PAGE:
d’Lakes – Heaven Is a Silent Disco
Getting off the launching pad with their sophomore effort that is a bit of the melodic fervor of 70s Squeeze with Difford & Tilbrook d’Lakes has a solid commercial-mainstream attack. Track 1 is “Dare To Be Bogus,” which segues neatly into “Laughing At A Symbol (Note Passing).” With this a tad of Deaf School energy (“Pleasantness”) also surfaces but d’Lakes has their own creative hocus pocus at work on these new wave weird pieces. With all that retro comparison, the band doesn’t come off as a dated wannabe.
Instead, they have some delicious arrangements, a pop confectionary that is not always cavity-inducing. Their vocals are just shy of Sparks’ (the Mael Brothers) ingenuity. But maybe with time, they’ll approach that masterpiece of extravaganza. They do touch upon Spark-influenced vocals throughout “New Sun.”
I’m not sure if younger people will latch onto this because as contemporary as it is & appropriate, it does resonate with a 70s flair. Hailing from Minnesota, the music is adventurous & well-thought-out. Far & away from just cheap commercial music.
From one track to another a seasoned ear will hear influences even if d’Lakes isn’t aware of those roots. “Not So-So-So Anymore,” is very heavy. That rock n’ roll saccharine approach was made famous by them along with Split Enz, the Alarm & Boomtown Rats. But that stuff was likable & so is this.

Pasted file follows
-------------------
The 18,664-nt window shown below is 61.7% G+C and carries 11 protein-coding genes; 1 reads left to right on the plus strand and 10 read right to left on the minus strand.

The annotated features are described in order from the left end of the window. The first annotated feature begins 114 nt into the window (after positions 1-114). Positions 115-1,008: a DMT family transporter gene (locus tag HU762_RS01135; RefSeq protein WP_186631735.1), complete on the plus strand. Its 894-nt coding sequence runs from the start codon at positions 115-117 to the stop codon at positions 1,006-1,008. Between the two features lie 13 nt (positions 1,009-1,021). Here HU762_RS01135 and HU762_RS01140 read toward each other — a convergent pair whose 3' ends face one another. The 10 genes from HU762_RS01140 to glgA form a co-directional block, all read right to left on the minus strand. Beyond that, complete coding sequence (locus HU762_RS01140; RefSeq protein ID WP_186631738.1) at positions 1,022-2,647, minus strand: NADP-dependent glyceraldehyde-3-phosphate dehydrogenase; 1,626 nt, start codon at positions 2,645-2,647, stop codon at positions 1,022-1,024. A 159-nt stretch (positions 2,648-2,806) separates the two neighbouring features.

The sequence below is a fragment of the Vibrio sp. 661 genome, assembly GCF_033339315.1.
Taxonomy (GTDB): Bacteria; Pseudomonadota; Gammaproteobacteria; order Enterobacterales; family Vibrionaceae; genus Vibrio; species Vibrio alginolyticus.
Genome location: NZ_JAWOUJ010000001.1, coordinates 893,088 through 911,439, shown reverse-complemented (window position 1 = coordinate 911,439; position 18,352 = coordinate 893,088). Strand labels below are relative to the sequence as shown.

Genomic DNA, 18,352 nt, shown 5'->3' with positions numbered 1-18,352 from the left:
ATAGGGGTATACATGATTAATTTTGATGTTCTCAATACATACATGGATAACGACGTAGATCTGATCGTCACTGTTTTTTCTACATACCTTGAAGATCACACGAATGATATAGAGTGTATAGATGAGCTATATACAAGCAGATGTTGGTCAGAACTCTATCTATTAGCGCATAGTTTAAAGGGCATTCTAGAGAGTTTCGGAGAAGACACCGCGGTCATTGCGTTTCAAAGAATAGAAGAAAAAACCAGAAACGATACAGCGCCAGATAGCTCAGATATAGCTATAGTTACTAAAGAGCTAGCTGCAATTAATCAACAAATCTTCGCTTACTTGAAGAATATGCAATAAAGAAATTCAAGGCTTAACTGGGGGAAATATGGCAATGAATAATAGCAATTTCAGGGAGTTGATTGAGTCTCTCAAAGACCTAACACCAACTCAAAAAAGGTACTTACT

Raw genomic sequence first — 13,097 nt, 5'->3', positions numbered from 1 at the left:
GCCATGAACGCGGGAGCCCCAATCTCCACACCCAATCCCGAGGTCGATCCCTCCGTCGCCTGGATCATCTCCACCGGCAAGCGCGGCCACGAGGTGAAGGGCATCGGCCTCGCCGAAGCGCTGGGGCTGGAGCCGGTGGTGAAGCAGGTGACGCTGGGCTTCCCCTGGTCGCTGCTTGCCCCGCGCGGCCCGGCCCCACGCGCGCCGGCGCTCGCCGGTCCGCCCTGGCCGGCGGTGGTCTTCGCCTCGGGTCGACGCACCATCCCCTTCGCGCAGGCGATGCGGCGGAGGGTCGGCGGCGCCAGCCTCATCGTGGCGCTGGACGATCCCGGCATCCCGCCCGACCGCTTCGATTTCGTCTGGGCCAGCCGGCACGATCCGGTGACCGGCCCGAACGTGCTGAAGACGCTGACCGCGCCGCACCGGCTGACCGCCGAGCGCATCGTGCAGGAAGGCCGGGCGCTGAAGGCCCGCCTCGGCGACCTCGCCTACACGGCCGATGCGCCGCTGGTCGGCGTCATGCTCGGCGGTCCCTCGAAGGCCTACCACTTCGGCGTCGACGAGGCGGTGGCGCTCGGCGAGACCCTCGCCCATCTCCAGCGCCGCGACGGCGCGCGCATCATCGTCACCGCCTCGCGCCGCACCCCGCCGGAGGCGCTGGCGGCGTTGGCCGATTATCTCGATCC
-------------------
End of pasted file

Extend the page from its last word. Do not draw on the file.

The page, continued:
There are 12 delicacies on the Drew d’Lakes (vocals/guitars) produced Heaven Is a Silent Disco (Drops Nov 10-Konstiga Records/43-minutes). The set is nothing short of entertaining. There is enough new discovery in the musical mélange to render this quite original with diversified melodies. “Chardonnay Chalet,” is a disco-inflected dance piece with Prince grooves & so many other 70s soul-dance-funk combustible fluidity. Even if you hate Disco this tune will at least have you clapping your hands. Cool running.
From the disco to “Stasis on Track,” the band cruises the back alleys of Marc Bolan & T-Rex. If they did this all on purpose, it’s ingenious. If not, it’s the best throw of the musical dice I’ve seen in a long time. The final tune “Electric Spring,” is very New Musik in tradition (“Living By Numbers” “On Islands” & “Straight Lines”). It was a sparkling new wave in 1980, especially the vocal arrangement & tonality. But the whole production on the d’Lakes tune is stellar so I’m just enjoying this — as is.
Highlights – “Laughing At A Symbol,” “Not So-So-So Anymore,” “New Sun” “Chardonnay Chalet,” “Stasis on Track,” “Pendulum of Appreciation,” “Pleasantness” & “Electric Spring.”
Musicians – Ben Ehrlich (drums), Patrick Adkins & Avery d’Lakes (synths), Graydon Peterson (bass), Elizabeth Roddy (bgv) & Alma d’Lakes (guitar/bgv), Mitch d’Lakes (trumpet) & Andrew Kellum.
Color image courtesy of their Facebook. CD @ Bandcamp + https://drewdlakes.com/